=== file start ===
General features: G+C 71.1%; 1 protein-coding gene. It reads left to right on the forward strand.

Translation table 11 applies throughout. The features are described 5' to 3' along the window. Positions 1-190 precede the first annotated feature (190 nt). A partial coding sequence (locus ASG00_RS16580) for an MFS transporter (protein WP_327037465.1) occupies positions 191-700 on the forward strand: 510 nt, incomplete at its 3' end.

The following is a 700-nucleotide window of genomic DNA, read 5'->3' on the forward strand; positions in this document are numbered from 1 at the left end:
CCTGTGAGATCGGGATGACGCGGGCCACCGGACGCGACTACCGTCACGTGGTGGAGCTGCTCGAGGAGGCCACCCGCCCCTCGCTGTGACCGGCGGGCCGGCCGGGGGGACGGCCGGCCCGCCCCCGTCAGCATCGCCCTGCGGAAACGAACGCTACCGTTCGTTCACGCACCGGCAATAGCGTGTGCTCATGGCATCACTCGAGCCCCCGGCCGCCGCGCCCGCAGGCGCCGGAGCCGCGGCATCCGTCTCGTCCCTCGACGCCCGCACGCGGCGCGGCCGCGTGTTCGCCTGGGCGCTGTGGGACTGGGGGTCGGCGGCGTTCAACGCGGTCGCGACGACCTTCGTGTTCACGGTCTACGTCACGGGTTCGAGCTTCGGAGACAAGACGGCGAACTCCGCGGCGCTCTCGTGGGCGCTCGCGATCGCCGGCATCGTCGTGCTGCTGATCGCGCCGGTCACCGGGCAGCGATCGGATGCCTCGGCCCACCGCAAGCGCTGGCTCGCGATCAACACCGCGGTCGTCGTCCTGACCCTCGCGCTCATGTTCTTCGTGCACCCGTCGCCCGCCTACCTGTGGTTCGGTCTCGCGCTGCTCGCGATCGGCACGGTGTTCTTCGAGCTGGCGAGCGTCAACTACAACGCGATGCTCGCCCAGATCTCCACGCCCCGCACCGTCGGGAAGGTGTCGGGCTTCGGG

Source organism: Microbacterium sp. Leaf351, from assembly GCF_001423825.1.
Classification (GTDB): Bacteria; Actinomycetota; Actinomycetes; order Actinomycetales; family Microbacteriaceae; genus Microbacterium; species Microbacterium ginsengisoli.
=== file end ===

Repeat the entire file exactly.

General features: G+C 71.1%; 1 protein-coding gene. It reads left to right on the forward strand.

Translation table 11 applies throughout. The features are described 5' to 3' along the window. Positions 1-190 precede the first annotated feature (190 nt). A partial coding sequence (locus ASG00_RS16580) for an MFS transporter (protein WP_327037465.1) occupies positions 191-700 on the forward strand: 510 nt, incomplete at its 3' end.

The following is a 700-nucleotide window of genomic DNA, read 5'->3' on the forward strand; positions in this document are numbered from 1 at the left end:
CCTGTGAGATCGGGATGACGCGGGCCACCGGACGCGACTACCGTCACGTGGTGGAGCTGCTCGAGGAGGCCACCCGCCCCTCGCTGTGACCGGCGGGCCGGCCGGGGGGACGGCCGGCCCGCCCCCGTCAGCATCGCCCTGCGGAAACGAACGCTACCGTTCGTTCACGCACCGGCAATAGCGTGTGCTCATGGCATCACTCGAGCCCCCGGCCGCCGCGCCCGCAGGCGCCGGAGCCGCGGCATCCGTCTCGTCCCTCGACGCCCGCACGCGGCGCGGCCGCGTGTTCGCCTGGGCGCTGTGGGACTGGGGGTCGGCGGCGTTCAACGCGGTCGCGACGACCTTCGTGTTCACGGTCTACGTCACGGGTTCGAGCTTCGGAGACAAGACGGCGAACTCCGCGGCGCTCTCGTGGGCGCTCGCGATCGCCGGCATCGTCGTGCTGCTGATCGCGCCGGTCACCGGGCAGCGATCGGATGCCTCGGCCCACCGCAAGCGCTGGCTCGCGATCAACACCGCGGTCGTCGTCCTGACCCTCGCGCTCATGTTCTTCGTGCACCCGTCGCCCGCCTACCTGTGGTTCGGTCTCGCGCTGCTCGCGATCGGCACGGTGTTCTTCGAGCTGGCGAGCGTCAACTACAACGCGATGCTCGCCCAGATCTCCACGCCCCGCACCGTCGGGAAGGTGTCGGGCTTCGGG

Source organism: Microbacterium sp. Leaf351, from assembly GCF_001423825.1.
Classification (GTDB): Bacteria; Actinomycetota; Actinomycetes; order Actinomycetales; family Microbacteriaceae; genus Microbacterium; species Microbacterium ginsengisoli.